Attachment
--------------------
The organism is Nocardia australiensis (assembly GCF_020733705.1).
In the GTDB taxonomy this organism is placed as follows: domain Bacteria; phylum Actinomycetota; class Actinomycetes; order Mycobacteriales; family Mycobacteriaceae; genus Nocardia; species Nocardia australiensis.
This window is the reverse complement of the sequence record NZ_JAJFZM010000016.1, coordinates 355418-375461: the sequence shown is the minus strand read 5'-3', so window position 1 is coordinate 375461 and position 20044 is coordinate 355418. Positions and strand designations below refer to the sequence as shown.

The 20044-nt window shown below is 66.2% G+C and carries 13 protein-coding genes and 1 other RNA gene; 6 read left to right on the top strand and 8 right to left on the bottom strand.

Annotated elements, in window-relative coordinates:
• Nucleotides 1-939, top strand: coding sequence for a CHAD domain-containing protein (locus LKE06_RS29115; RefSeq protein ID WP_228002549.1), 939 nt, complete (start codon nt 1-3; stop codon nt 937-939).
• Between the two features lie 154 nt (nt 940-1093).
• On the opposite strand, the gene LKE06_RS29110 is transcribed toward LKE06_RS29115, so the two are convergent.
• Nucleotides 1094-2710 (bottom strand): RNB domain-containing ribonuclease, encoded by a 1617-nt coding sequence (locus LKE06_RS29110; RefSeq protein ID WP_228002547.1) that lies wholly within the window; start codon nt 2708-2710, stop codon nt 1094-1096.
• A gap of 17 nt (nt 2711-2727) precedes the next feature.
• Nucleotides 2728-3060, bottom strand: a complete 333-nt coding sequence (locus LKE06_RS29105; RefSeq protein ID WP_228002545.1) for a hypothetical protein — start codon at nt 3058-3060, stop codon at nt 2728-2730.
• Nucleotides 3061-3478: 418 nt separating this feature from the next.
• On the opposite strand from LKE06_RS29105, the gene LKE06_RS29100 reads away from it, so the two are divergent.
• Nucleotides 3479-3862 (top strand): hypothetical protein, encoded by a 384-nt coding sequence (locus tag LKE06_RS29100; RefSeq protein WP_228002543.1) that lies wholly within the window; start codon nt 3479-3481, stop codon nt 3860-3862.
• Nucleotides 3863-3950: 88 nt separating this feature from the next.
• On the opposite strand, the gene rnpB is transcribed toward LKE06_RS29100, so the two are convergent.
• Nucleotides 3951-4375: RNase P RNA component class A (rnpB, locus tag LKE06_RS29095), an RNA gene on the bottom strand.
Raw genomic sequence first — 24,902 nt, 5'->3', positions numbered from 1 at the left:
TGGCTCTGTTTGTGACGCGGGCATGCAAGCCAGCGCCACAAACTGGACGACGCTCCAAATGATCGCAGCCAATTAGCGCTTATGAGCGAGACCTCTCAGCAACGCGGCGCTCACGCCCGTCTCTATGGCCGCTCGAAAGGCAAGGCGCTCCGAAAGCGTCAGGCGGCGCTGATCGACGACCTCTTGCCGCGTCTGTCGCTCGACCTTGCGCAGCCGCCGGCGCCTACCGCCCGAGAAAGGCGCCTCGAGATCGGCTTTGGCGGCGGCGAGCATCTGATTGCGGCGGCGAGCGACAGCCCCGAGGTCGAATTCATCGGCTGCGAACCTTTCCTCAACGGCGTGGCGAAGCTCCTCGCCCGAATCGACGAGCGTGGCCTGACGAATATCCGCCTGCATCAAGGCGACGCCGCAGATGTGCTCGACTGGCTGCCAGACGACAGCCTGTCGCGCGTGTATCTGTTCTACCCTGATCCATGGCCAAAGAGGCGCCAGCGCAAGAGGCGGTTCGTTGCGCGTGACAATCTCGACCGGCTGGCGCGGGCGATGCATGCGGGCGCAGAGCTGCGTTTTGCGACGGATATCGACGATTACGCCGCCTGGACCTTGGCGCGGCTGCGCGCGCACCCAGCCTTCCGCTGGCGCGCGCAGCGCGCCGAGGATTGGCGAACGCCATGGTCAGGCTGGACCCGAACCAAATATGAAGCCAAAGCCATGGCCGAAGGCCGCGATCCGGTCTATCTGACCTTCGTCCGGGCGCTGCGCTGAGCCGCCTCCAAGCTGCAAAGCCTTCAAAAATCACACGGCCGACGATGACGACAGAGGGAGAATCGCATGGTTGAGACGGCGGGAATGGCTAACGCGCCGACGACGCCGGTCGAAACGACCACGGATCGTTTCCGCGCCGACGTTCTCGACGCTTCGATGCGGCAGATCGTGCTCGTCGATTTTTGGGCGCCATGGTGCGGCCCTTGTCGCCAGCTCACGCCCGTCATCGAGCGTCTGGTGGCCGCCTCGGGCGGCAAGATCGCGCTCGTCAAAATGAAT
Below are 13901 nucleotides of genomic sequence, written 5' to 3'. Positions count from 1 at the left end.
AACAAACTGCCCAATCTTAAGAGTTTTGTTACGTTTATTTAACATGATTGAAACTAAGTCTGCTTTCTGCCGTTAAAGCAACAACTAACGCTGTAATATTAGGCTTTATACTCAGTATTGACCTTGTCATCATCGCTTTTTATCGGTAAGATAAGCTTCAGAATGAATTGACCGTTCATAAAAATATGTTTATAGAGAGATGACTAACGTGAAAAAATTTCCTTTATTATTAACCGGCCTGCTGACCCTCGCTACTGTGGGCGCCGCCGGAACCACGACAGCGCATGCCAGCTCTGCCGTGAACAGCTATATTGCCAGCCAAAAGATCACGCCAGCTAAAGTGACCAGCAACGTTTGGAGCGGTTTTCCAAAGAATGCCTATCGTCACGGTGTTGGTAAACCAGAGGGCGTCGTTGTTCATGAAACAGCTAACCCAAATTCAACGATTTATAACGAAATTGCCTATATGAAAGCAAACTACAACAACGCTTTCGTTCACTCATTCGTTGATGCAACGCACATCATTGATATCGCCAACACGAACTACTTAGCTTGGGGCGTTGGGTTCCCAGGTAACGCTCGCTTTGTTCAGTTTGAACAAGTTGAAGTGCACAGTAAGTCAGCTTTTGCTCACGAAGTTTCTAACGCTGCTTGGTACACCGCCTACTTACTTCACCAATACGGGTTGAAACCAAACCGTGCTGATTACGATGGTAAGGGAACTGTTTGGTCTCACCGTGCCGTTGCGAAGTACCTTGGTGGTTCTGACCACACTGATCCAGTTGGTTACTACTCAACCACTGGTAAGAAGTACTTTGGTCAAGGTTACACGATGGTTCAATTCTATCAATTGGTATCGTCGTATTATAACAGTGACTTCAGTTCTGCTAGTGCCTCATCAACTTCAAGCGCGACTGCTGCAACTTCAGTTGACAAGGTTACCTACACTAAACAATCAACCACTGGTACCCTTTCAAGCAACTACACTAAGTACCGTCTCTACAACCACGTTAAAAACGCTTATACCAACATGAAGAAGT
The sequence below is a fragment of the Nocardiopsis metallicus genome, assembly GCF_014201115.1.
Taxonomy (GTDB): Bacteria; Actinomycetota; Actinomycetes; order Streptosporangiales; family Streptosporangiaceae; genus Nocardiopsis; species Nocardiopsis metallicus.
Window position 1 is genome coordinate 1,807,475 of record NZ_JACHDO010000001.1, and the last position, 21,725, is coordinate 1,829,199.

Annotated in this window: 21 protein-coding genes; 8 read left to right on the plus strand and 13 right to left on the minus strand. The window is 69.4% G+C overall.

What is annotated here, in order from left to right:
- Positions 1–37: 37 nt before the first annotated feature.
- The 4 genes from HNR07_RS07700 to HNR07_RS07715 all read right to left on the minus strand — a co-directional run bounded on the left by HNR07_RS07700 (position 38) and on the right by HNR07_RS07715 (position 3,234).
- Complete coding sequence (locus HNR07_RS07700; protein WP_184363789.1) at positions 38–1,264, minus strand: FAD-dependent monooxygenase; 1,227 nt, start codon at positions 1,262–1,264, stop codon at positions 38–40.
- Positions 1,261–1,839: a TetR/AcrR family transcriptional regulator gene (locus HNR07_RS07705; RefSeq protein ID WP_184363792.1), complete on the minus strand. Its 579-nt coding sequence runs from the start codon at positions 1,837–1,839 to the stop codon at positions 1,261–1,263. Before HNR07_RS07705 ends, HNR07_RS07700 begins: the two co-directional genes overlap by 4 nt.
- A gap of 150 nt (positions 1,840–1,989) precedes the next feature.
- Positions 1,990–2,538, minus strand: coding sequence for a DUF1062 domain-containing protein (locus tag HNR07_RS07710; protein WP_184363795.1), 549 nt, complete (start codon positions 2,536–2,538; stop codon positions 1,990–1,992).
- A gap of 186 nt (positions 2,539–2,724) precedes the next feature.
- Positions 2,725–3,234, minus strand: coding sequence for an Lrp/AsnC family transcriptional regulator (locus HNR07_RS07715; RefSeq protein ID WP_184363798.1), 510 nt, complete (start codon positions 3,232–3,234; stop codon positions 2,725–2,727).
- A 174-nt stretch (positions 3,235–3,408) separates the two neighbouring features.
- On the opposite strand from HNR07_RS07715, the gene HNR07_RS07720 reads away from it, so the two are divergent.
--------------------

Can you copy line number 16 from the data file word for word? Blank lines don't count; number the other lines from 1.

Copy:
• On the opposite strand, the gene rnpB is transcribed toward LKE06_RS29100, so the two are convergent.